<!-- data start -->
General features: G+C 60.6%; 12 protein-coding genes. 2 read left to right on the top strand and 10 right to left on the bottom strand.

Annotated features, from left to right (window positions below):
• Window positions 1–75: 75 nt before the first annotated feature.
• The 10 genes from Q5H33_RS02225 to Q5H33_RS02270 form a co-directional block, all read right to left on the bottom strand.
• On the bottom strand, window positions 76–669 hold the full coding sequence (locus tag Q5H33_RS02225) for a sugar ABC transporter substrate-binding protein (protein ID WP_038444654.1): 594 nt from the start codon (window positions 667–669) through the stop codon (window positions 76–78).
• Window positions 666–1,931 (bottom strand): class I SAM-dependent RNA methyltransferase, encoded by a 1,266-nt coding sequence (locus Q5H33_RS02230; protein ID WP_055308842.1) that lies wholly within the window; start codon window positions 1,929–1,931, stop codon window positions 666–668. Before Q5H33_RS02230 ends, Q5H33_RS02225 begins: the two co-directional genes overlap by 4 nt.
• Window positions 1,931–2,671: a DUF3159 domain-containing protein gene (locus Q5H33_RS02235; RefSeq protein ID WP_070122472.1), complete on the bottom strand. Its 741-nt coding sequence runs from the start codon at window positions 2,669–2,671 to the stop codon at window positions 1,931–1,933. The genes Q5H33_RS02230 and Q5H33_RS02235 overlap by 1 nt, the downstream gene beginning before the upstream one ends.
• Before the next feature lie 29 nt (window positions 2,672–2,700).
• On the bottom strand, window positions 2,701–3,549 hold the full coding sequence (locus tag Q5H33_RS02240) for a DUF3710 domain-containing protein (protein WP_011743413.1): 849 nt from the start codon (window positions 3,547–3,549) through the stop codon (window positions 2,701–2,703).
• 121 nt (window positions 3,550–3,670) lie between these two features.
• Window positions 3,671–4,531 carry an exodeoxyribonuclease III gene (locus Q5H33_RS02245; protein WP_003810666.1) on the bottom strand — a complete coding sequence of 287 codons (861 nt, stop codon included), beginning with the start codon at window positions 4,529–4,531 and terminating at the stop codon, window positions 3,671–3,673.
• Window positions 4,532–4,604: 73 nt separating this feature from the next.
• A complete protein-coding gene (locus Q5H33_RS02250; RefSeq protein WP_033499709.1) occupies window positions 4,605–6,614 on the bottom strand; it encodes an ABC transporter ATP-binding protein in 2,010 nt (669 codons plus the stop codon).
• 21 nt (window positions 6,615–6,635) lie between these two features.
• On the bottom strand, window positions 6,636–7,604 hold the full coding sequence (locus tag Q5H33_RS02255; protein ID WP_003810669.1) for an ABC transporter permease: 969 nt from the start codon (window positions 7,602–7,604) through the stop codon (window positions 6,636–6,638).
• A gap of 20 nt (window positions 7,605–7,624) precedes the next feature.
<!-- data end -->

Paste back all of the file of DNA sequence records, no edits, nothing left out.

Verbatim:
General features: G+C 60.6%; 12 protein-coding genes. 2 read left to right on the top strand and 10 right to left on the bottom strand.

Annotated features, from left to right (window positions below):
• Window positions 1–75: 75 nt before the first annotated feature.
• The 10 genes from Q5H33_RS02225 to Q5H33_RS02270 form a co-directional block, all read right to left on the bottom strand.
• On the bottom strand, window positions 76–669 hold the full coding sequence (locus tag Q5H33_RS02225) for a sugar ABC transporter substrate-binding protein (protein ID WP_038444654.1): 594 nt from the start codon (window positions 667–669) through the stop codon (window positions 76–78).
• Window positions 666–1,931 (bottom strand): class I SAM-dependent RNA methyltransferase, encoded by a 1,266-nt coding sequence (locus Q5H33_RS02230; protein ID WP_055308842.1) that lies wholly within the window; start codon window positions 1,929–1,931, stop codon window positions 666–668. Before Q5H33_RS02230 ends, Q5H33_RS02225 begins: the two co-directional genes overlap by 4 nt.
• Window positions 1,931–2,671: a DUF3159 domain-containing protein gene (locus Q5H33_RS02235; RefSeq protein ID WP_070122472.1), complete on the bottom strand. Its 741-nt coding sequence runs from the start codon at window positions 2,669–2,671 to the stop codon at window positions 1,931–1,933. The genes Q5H33_RS02230 and Q5H33_RS02235 overlap by 1 nt, the downstream gene beginning before the upstream one ends.
• Before the next feature lie 29 nt (window positions 2,672–2,700).
• On the bottom strand, window positions 2,701–3,549 hold the full coding sequence (locus tag Q5H33_RS02240) for a DUF3710 domain-containing protein (protein WP_011743413.1): 849 nt from the start codon (window positions 3,547–3,549) through the stop codon (window positions 2,701–2,703).
• 121 nt (window positions 3,550–3,670) lie between these two features.
• Window positions 3,671–4,531 carry an exodeoxyribonuclease III gene (locus Q5H33_RS02245; protein WP_003810666.1) on the bottom strand — a complete coding sequence of 287 codons (861 nt, stop codon included), beginning with the start codon at window positions 4,529–4,531 and terminating at the stop codon, window positions 3,671–3,673.
• Window positions 4,532–4,604: 73 nt separating this feature from the next.
• A complete protein-coding gene (locus Q5H33_RS02250; RefSeq protein WP_033499709.1) occupies window positions 4,605–6,614 on the bottom strand; it encodes an ABC transporter ATP-binding protein in 2,010 nt (669 codons plus the stop codon).
• 21 nt (window positions 6,615–6,635) lie between these two features.
• On the bottom strand, window positions 6,636–7,604 hold the full coding sequence (locus tag Q5H33_RS02255; protein ID WP_003810669.1) for an ABC transporter permease: 969 nt from the start codon (window positions 7,602–7,604) through the stop codon (window positions 6,636–6,638).
• A gap of 20 nt (window positions 7,605–7,624) precedes the next feature.